SGI Still Feels Effects of Government Shutdown
Officials with the HPC systems maker say revenues in the latest quarter and for the rest of the fiscal year will be hurt by the shutdown last fall.SGI continues to feel the impact of the Congress' highly partisan budget debates, with officials at the high-performance computing vendor saying that the government shutdown last fall will hurt fiscal second-quarter numbers and impact the company through the rest of the fiscal year. Company executives said Jan. 14 that SGI generates a lot of revenue from government contracts as well as deals with organizations that get government funding. While the systems vendor's core businesses in high-performance computing (HPC), big data, storage and services saw revenues grow in the second quarter—which ended Dec. 27—sales in its federal business unit were down $21 million from the same period in 2012. According to preliminary numbers released Jan. 14, revenues for SGI's federal group in the quarter were $44 million, compared with $65 million during the previous fiscal second quarter and $76 million from the prior quarter. Remove the federal business, and revenues for SGI's HPC, big data, storage and services hit $63 million, up 7 percent from the previous year and 14 percent from the prior quarter. President and CEO Jorge Titinger attributed the growth to the company's focus on offering solutions that integrate HPC and big data capabilities. "As expected, our results in the fiscal second quarter were impacted by the government shutdown and its after-effects," Titinger said in a statement. "We expect to achieve strong growth in core revenue and greater profitability in the second half of our fiscal year. However, this growth likely will be less than originally expected due to near-term delays in certain federal programs."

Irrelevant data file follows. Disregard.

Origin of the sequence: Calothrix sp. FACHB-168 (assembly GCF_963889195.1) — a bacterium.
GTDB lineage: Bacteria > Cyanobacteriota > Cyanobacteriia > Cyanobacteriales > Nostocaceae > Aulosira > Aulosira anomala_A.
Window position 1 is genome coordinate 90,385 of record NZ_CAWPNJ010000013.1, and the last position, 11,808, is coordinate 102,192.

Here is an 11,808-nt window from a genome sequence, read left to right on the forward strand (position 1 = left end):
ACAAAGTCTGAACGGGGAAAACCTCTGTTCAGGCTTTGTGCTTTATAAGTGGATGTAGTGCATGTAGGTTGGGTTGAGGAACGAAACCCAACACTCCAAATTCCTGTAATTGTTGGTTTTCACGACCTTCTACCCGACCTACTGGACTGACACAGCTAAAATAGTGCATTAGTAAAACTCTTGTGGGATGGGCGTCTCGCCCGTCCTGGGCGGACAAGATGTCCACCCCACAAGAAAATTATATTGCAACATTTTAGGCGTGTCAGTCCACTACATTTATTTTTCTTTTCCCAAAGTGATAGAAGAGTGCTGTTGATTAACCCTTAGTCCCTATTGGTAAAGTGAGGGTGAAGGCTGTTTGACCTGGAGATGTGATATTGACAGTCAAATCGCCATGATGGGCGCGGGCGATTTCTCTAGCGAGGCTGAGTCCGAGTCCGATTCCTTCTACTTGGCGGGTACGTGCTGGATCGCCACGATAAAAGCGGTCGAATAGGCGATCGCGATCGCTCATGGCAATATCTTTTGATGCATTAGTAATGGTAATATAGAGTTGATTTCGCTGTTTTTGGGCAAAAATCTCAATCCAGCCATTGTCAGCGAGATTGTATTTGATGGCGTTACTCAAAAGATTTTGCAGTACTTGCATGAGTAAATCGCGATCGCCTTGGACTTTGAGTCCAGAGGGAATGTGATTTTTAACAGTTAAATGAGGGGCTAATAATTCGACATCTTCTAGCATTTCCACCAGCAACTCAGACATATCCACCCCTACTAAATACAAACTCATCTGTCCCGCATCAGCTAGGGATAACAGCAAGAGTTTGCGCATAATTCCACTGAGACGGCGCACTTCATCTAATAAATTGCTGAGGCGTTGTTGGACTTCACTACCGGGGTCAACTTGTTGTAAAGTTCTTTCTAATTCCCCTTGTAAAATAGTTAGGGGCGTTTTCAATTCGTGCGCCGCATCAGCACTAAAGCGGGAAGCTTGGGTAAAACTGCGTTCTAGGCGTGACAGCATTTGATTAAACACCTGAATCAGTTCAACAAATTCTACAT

The hope is that with a new federal budget being agreed upon, federal agencies will finally have a better idea of their long-term spending capabilities, he said. "We therefore remain positive on the long-term outlook for growth, based on increasing traction with enterprise and international customers, increasing penetration of new agencies and departments within the federal government, and an eventual return to historical spending levels for most current federal customers," Titinger said.